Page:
Reports Wednesday in Chinese media outlets that China could lower exports of rare-earth
metals critical for a range of products have hurt risk assets lately. Copper is
particularly sensitive to sentiment about Chinese economic growth because the world’s
second-largest economy accounts for about half of global demand.
A stable dollar has also hurt materials recently by making them more expensive for
overseas buyers.
Elsewhere among base metals Thursday, aluminum for delivery in three months fell 0.7%
to $1,782 a metric ton on the London Metal Exchange. Zinc added 0.8% to $2,561, tin
advanced 0.3% to $18,775, nickel rose 1% to $12,171, and lead slipped 1.6% to $1,804.
Among precious metals, most-active Comex gold futures edged up 0.5% to $1,292.40 a troy
ounce. Silver added 0.6% to $14.491, platinum rose 0.3% to $794.10, and palladium climbed
1.6% to $1,365.70.

Oil Futures

Oil prices fell to their lowest since March after data showed a very slight decline in
U.S. oil inventories that remain near a 22-month high.
West Texas Intermediate futures, the U.S. oil benchmark, ended 3.8% lower at $56.59 a
barrel on the New York Mercantile Exchange, marking the lowest closing price since March
8, and the fifth decline over the past seven sessions.
Brent crude, the global oil benchmark, ended down 3.7% at $66.87 a barrel on London’s
Intercontinental Exchange. That was its lowest closing price since March 12.

Forex

The currencies of some commodity exporting countries fell against the dollar Thursday,
pressured by a drop in prices for oil and base metals.
The Russian ruble was recently down 0.4%, echoing a nearly 4% drop in oil, a key
Russian export. The Norwegian krone was off around 0.2%, while the Chilean peso was off
around 0.7%. Chile is an exporter of copper.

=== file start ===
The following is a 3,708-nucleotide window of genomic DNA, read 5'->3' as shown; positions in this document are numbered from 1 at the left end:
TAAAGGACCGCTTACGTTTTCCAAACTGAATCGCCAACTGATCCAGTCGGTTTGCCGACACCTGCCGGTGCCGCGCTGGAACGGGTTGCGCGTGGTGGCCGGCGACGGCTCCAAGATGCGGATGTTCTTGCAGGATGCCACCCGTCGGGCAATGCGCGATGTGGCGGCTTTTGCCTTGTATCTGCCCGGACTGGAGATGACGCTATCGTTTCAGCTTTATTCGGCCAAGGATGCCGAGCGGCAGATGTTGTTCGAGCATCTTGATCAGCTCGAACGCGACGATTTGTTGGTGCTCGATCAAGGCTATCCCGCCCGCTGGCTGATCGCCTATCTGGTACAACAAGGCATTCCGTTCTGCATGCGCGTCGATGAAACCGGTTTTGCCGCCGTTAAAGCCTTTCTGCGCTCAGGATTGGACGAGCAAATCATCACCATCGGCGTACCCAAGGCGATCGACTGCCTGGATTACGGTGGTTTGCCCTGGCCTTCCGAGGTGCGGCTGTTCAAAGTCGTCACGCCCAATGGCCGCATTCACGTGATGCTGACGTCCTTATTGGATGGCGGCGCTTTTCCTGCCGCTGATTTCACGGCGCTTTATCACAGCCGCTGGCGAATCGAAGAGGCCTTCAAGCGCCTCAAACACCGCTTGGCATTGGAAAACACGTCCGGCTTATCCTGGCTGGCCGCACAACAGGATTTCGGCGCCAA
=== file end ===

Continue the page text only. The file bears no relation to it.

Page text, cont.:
A glut of crude has pressured oil prices, while copper and other metals have been hurt
by an escalating trade war between China and the U.S. China is the world’s top consumer
of copper and many other raw materials.
Looking ahead, investors are awaiting U.S. employment data set to be released next
Friday for a snapshot of how the economy is faring. A weaker-than-expected number could
bolster the case for the Federal Reserve to lower interest rates sooner, weighing on the
dollar.
The WSJ Dollar Index was down 0.1% at 91.13.

European Markets

European stocks rose and bond yields bounced higher, providing a sense of relief after
several jittery days in markets over fears of a slowing global economy. The Stoxx Europe
600 rose 0.4%.
German publishing group Axel Springer was the biggest gainer of the Stoxx Europe 600
after the company said late Wednesday that private-equity investor KKR & Co. and the
Springer family were considering a bid to take the company private.

Asian Markets

The Shanghai Stock Exchange was down 0.3% and Hong Kong’s Hang Seng Index dropped 0.4%.
Japan’s Nikkei was down 0.3%.
For days, markets have been dropping, threatening a possible end to their bullish run
as investors sold stocks and sought safety in bonds.
Some economists have said worries may be exaggerated, particularly regarding how
serious the U.S.-China spat may be.
Aaron Anderson, senior vice president of research at Fisher Investments, said investors
should consider President Trump’s likely willingness to resolve matters with China ahead
of the U.S. election campaign in 2020.
Indian shares rebounded strongly ahead of the swearing-in of the Narendra Modi-led
government. All eyes are on key ministerial portfolios including finance. The Sensex
closed 0.8% higher at 39831.97 as buyers found value in several stocks that were beaten
on Wednesday.